Get ready for the good times, says business patriarch

Well-known Campbell River business man gives inspiring speech to the community

Tom Pallan

Looking at the sold-out and well-dressed crowd at the chamber of commerce awards, it was hard to imagine that many had been put through the “economic-ringer.”

But Tom Pallan knows all too well what they have been through the last five years: a sluggish economy, lower sales, rising costs, a shortage of skilled labour and tight finances.

In spite of this, Pallan knew he was looking out at business survivors and entrepreneurs who know what it takes to survive through the lean years.

“You are all to be applauded for your hard work, ingenuity and resourcefulness in being able to make whatever adjustments were necessary to remain viable in such trying times,” said the president of the Pallan Group.

Saturday was a night for celebration at the Tidemark Theatre as the Campbell River Chamber of Commerce hosted its Business Awards of Distinction. And Pallan was the keynote speaker before the honours were handed out.

For more than 50 years, Pallan and his family have made Campbell River the base from which they live and work. They started out in forestry, branched into providing custom lumber, and then created a real estate arm for their many holdings in the city.

“Tommy’s been through tough times too. He knows what it’s like,” said his son Derik, earlier in the evening.

Tom Pallan wasn’t about to rehash the past on this celebratory evening. Instead he focussed on all the winners before him and the city’s climb back to better times.

“The economic climate in Campbell river is on the verge of changing for the better, much better,” he said. “Campbell River is entering a time of great opportunity and growth, and it is incumbent upon all you nominees to position yourselves so you can take advantage of the opportunities as they become a reality.”

Pallan pointed to the bustling residential and commercial developments under construction across the city. It gets even better next year when major construction begins on the new $265-million Campbell River Hospital and the nearly $1-billion BC Hydro project to replace the John Hart Generating Station.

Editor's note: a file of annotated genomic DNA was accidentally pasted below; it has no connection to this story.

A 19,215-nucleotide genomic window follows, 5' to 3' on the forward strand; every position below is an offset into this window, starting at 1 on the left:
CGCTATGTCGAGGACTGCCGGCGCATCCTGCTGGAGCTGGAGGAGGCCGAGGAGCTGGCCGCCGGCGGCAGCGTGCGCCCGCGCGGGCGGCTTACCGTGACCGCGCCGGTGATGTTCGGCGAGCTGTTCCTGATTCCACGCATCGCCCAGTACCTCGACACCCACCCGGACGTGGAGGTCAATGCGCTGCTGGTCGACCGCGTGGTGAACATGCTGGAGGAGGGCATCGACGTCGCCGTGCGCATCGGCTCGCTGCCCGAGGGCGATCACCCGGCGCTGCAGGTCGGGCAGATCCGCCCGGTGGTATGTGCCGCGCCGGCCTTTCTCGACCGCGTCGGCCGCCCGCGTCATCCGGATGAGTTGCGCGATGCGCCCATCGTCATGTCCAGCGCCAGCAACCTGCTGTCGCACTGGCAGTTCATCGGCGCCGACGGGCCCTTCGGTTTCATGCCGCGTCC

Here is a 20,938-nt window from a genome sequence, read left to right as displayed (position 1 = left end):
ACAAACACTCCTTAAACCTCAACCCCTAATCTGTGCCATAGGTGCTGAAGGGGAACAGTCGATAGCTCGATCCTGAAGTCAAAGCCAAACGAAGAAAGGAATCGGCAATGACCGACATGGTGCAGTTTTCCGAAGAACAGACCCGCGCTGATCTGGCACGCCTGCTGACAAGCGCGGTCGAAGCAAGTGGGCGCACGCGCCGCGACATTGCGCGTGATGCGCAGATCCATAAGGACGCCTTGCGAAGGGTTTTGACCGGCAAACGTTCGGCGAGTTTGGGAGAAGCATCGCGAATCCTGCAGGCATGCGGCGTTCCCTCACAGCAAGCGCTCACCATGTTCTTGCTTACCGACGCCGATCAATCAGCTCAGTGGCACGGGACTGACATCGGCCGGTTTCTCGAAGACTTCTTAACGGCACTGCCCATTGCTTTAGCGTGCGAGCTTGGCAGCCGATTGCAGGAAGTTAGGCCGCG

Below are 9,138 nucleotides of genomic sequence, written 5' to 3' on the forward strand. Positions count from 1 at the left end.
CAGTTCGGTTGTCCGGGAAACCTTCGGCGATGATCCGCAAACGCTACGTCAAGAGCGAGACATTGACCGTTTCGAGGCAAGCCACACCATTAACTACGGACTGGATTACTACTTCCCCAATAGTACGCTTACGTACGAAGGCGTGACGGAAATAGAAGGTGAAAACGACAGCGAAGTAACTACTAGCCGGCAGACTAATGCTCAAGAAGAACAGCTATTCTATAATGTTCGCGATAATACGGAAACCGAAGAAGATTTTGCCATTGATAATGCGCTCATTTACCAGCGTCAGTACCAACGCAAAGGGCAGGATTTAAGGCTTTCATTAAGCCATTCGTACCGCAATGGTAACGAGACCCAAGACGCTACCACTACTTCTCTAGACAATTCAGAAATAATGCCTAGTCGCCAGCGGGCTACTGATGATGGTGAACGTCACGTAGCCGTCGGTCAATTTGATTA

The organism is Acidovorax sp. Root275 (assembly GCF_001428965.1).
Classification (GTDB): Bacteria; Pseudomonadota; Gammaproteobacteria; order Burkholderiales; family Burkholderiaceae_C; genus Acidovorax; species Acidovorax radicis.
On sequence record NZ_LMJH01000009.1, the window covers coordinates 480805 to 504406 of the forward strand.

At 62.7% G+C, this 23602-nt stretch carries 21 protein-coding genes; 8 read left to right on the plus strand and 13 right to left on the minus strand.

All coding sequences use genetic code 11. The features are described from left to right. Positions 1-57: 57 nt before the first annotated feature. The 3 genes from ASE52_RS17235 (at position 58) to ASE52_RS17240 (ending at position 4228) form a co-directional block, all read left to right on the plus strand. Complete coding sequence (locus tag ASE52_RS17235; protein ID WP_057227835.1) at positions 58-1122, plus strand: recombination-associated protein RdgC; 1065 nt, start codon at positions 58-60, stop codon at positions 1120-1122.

“These projects will bring much-needed jobs and spinoff economic activity to our community,” Pallan said. “The question we have to ask is, will we be ready for the increase in economic activity?”

The chamber of commerce is already helping businesses and has created a website (majorprojects.ca) to address that very question.

The chamber too is also growing. Earlier in the evening, during a pre-award reception for VIPs at the Campbell River Art Gallery, board chair Michael Boulet said the local chamber is admired around the province for having such a high percentage of supporting businesses and for being extremely proactive in business issues.

“A lot of that credit goes to Colleen Evans, our chamber president and CEO,” said Boulet.

As for Pallan, his businesses are growing as well. The Pallan Group has created a partnership with the We Wai Kai Nation (Cape Mudge Indian Band) to develop a deep-sea port at Middlepoint, located just north of the city.

“(It) will be capable of berthing ships for worldwide shipping – a much-needed facility in Campbell River,” said Pallan, who promised to provide updates on the progress of their plans.

The Pallan Group was one of the major sponsors for the awards evening. And while the business wasn’t up for any awards this year, its long-time leader didn’t mind.

“As a past recipient of the Business Leader of the Year Awards, I know how important that was to our business and I want to thank the chamber for providing these opportunities to profile leadership,” he said. “What a great community we all have the opportunity to live and do business in.”